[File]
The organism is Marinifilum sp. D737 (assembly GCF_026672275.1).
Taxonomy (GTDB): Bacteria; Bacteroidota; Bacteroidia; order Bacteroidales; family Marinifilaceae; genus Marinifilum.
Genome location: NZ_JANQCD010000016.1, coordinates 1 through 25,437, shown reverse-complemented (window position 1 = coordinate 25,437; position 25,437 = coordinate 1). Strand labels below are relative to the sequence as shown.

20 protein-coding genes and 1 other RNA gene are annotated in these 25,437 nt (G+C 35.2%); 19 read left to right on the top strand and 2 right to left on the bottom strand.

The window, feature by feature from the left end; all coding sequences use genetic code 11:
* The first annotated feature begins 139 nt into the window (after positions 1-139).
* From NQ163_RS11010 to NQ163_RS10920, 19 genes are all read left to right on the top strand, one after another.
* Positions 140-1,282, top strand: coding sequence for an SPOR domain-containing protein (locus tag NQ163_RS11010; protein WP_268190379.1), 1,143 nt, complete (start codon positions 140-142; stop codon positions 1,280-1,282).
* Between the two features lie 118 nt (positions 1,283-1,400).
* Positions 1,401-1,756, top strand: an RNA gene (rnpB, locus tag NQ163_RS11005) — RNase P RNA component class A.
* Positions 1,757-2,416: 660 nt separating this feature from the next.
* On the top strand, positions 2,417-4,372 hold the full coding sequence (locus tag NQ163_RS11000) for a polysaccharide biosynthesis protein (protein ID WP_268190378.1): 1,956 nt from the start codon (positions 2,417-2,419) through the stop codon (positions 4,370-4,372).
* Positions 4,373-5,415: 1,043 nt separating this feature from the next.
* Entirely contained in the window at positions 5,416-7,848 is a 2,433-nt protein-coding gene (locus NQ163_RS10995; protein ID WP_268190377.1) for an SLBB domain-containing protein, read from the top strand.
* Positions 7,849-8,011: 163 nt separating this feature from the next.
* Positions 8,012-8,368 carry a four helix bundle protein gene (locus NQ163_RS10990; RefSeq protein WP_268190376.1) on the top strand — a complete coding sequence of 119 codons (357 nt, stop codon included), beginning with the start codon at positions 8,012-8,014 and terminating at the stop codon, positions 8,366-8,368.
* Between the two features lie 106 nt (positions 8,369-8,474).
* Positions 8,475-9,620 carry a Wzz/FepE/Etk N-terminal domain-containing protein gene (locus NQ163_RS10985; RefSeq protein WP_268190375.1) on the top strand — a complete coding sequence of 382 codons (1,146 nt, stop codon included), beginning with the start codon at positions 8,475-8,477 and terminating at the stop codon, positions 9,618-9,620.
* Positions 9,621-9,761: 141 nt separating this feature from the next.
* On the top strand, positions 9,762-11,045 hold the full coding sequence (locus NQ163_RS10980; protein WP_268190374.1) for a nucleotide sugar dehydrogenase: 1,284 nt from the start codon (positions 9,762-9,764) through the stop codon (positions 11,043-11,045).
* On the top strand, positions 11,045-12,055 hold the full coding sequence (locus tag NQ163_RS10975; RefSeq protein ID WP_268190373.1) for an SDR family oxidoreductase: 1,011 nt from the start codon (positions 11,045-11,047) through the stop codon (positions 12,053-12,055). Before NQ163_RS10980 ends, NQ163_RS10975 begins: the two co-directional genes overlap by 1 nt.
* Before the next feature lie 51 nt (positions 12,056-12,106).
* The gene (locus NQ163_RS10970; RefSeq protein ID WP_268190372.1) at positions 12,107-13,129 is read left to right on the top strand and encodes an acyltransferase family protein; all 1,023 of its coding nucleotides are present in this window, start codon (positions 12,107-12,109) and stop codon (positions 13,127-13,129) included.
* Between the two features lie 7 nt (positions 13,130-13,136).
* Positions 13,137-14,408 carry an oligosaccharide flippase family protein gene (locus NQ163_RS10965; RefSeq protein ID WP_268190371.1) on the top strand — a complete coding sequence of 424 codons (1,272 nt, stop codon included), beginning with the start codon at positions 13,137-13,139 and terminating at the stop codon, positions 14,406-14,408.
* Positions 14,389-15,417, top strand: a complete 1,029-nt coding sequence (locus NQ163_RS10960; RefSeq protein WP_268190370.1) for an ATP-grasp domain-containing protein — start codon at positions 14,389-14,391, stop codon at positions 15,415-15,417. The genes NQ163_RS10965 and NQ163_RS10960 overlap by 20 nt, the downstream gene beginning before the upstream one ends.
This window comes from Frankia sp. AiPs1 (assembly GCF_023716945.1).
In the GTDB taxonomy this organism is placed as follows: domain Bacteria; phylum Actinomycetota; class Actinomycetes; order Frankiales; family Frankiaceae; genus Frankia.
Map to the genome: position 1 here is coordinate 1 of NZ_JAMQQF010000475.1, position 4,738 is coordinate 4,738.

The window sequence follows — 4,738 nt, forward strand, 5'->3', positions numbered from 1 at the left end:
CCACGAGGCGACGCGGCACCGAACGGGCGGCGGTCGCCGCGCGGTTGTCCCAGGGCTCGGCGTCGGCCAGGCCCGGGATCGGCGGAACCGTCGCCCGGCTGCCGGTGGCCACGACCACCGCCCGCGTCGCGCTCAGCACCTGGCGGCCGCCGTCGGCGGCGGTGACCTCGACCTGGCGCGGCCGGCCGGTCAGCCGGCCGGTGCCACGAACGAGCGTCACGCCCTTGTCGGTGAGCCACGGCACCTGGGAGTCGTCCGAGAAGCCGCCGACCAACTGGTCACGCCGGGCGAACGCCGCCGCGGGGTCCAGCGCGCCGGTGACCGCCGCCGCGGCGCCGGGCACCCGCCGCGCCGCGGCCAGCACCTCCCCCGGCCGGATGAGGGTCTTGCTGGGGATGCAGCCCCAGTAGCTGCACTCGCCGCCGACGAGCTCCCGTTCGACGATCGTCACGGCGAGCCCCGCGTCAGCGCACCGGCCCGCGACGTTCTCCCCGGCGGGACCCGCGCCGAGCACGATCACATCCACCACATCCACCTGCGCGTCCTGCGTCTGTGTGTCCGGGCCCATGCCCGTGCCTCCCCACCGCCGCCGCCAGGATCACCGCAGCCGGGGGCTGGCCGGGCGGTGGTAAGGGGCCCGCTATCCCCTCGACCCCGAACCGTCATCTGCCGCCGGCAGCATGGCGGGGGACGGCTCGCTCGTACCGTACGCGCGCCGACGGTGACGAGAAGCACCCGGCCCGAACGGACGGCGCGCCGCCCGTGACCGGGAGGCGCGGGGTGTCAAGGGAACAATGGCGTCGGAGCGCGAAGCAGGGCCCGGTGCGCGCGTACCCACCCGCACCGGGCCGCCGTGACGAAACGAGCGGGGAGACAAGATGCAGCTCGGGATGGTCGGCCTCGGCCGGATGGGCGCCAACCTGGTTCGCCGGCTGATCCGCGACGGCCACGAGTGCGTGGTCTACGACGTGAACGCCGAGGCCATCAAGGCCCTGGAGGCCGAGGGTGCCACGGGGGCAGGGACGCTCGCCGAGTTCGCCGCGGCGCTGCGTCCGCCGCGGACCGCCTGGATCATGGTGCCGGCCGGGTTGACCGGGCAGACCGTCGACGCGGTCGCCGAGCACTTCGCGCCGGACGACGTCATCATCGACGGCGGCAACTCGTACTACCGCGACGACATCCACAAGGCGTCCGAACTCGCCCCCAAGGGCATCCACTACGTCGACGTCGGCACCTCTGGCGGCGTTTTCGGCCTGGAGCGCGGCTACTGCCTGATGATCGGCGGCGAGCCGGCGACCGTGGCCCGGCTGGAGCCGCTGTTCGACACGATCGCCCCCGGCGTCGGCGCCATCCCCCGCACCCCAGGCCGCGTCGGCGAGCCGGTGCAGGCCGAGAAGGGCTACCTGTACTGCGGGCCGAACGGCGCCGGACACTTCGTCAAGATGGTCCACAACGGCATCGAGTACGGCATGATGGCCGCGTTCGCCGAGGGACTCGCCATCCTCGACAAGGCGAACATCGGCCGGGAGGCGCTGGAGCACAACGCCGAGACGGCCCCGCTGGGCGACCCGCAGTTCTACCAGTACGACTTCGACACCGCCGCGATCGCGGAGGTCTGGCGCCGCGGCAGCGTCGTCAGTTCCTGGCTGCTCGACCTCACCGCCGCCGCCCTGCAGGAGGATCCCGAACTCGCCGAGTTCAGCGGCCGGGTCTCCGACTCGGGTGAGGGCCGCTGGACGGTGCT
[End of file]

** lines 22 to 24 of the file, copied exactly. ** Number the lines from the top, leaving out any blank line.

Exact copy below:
* Before the next feature lie 51 nt (positions 12,056-12,106).
* The gene (locus NQ163_RS10970; RefSeq protein ID WP_268190372.1) at positions 12,107-13,129 is read left to right on the top strand and encodes an acyltransferase family protein; all 1,023 of its coding nucleotides are present in this window, start codon (positions 12,107-12,109) and stop codon (positions 13,127-13,129) included.
* Between the two features lie 7 nt (positions 13,130-13,136).